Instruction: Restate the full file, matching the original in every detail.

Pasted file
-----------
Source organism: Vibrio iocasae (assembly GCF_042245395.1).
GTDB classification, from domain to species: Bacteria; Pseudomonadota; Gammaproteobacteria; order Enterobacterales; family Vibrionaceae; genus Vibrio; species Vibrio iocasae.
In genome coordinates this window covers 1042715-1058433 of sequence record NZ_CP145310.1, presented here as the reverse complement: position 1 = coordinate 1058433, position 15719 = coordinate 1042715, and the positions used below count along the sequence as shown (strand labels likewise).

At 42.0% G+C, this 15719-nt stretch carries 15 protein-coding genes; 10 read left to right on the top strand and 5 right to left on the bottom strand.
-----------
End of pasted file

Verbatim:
Source organism: Vibrio iocasae (assembly GCF_042245395.1).
GTDB classification, from domain to species: Bacteria; Pseudomonadota; Gammaproteobacteria; order Enterobacterales; family Vibrionaceae; genus Vibrio; species Vibrio iocasae.
In genome coordinates this window covers 1042715-1058433 of sequence record NZ_CP145310.1, presented here as the reverse complement: position 1 = coordinate 1058433, position 15719 = coordinate 1042715, and the positions used below count along the sequence as shown (strand labels likewise).

At 42.0% G+C, this 15719-nt stretch carries 15 protein-coding genes; 10 read left to right on the top strand and 5 right to left on the bottom strand.